Waving Canadian flags, French ‘freedom convoy’ heads to Brussels – EURACTIV.com

Protesters set out from southern France on Wednesday (9 February) in what they call a “freedom convoy” that will converge on Paris and Brussels to demand an end to COVID-19 restrictions, inspired by demonstrators who have blocked a Canadian border crossing.

About 200 protesters assembled in a parking lot in Nice, on France’s Mediterranean coast, with many displaying Canadian flags in a nod to the truckers in Canada who are protesting their government’s COVID-19 restrictions.

The protesters in Nice said they planned to head first to Paris, then on to Brussels – headquarters of the European Union – to demand, among other things, the scrapping of rules barring people from public venues if they do not have a COVID-19 vaccination.

“Lots of people don’t understand why a vaccine pass is in force in France,” said one man who was helping coordinate the convoy from Nice and who gave his name as Denis.

“Our work is to communicate to Europe that putting in place a health pass until 2023 is something the majority of our fellow citizens cannot understand,” Denis said.

Not all of the people setting out from Nice planned to travel all the way to Paris or Brussels. The convoy was made up of motorcycles and private cars, but no trucks.

In the city of Perpignan, near France’s border with Spain, around 200 people gathered to set off towards Paris as part of the “freedom convoy” movement.

Their convoy was made up of cars, some camper vans, and one heavy-goods vehicle.

“We are just tired of it all. We want to go where we want without being asked for a vaccine pass. At least with this action, I am doing something,” said Nicolas Bourrat, an independent truck driver as he was about to hit the road.

Copycat protests

Horn-blaring demonstrations demanding an end to Canadian COVID-19 vaccine mandates for cross-border truck drivers have caused gridlock in the capital Ottawa since late January. The protests are now spilling to key Canada-United States border crossings and disrupting trade.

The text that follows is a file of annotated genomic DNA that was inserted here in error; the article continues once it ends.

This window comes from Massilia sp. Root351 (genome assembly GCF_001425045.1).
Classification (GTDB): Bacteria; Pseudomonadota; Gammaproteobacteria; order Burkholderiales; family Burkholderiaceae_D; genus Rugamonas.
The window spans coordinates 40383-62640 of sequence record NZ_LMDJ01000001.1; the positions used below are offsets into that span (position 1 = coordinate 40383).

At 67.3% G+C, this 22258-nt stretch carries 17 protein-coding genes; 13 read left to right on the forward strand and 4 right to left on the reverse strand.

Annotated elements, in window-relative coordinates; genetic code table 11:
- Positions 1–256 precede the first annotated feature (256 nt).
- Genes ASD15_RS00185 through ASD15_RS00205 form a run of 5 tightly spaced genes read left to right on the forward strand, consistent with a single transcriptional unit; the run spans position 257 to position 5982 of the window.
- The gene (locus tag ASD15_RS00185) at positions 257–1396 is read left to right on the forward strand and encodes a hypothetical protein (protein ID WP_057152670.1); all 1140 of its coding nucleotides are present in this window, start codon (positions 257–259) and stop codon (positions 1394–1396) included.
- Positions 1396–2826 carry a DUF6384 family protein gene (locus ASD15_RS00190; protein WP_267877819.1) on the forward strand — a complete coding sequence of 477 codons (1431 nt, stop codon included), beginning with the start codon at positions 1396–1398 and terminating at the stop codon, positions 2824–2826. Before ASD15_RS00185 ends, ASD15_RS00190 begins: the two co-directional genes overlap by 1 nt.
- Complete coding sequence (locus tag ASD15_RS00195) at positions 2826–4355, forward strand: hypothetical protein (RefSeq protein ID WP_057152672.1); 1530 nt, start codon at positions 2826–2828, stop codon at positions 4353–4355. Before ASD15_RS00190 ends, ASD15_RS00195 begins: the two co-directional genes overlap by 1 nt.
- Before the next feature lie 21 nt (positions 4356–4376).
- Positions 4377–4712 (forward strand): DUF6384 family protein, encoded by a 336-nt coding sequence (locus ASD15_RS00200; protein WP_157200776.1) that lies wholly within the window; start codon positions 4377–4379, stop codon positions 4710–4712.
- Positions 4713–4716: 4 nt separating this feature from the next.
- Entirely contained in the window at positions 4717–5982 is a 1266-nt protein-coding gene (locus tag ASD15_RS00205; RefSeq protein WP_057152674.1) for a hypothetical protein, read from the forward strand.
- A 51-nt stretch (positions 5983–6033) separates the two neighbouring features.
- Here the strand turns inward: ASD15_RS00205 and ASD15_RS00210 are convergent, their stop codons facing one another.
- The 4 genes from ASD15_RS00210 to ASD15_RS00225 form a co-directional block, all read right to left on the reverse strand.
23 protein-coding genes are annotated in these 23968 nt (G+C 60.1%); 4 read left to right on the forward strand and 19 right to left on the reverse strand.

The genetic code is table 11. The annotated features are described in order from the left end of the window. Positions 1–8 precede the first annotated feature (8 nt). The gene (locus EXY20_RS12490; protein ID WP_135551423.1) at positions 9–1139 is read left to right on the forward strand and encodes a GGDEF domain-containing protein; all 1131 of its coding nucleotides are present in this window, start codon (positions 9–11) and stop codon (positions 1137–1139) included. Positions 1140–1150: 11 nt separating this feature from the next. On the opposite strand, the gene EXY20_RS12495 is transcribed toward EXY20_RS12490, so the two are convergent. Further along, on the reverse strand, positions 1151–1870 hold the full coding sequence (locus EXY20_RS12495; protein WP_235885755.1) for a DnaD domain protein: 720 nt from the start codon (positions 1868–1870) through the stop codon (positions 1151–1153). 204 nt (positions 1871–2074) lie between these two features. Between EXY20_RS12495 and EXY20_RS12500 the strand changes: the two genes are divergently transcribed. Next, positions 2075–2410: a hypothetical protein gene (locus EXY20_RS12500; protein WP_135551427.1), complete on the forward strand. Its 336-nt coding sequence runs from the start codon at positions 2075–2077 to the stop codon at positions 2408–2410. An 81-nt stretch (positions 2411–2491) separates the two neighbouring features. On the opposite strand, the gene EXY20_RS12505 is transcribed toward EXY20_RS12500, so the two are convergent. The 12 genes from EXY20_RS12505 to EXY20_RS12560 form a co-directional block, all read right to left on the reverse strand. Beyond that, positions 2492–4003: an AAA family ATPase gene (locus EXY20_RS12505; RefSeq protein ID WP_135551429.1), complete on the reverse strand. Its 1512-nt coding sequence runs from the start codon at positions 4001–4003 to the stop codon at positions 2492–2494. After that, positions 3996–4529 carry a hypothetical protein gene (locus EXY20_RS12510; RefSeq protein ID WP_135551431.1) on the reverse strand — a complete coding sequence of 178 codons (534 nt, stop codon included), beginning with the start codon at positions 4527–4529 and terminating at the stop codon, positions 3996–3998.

Copycat protests have also sprung up in Australia and New Zealand, while truckers in the United States have said they are planning similar demonstrations.

How did the protests start?

COVID-19 vaccine mandates for cross-border truck drivers, imposed in January by Canada and the United States, angered some drivers. They started the “Freedom Convoy” of trucks driving across Canada to Ottawa late in the month. The Canadian Trucking Alliance, an industry group, said it opposes protests on public roadways, however, emphasizing that most Canadian truckers are vaccinated. The protests have broadened to oppose restrictions more generally against unvaccinated people, although provincial governments control these, not the federal government.

Prime Minister Justin Trudeau has refused to meet with protest organizers and moved to an undisclosed location outside Ottawa as the convoy arrived. He has since returned to Ottawa and said following public health measures is the best way to fight the pandemic.

The protests may have contributed to the opposition Conservative Party’s ousting of leader Erin O’Toole, who angered some Conservative legislators for initially distancing himself from the protests.

Canadian authorities are scrambling to end the Ottawa occupation, hoping a combination of criminal charges, traffic tickets and the prospect of losing access to fuel will end the blockades.

A court granted an interim injunction this week preventing people from sounding horns in downtown Ottawa.

Protesters say they are peaceful but some waved Confederate flags and swastikas in the occupation’s early days. Some Ottawa residents say they were harassed.

Police have generally avoided mass arrests and aggressive efforts to clear blockades, and Alberta police said they were unable to find local tow-truck operators willing to assist them.

What do Canadians think about the protests?

A recent poll found 62% of Canadians surveyed oppose the “Freedom Convoy.” Canadians have largely followed government’s health measures and nearly 79% of the eligible population has taken two doses of the vaccine.

But sentiment ranges widely, as it does about government response to COVID-19 itself. Some Canadians support the protests, saying they are tired of government over-reach, while others are alarmed that police have been unwilling or unable to end unlawful blockades.

(Edited by Georgi Gotev)

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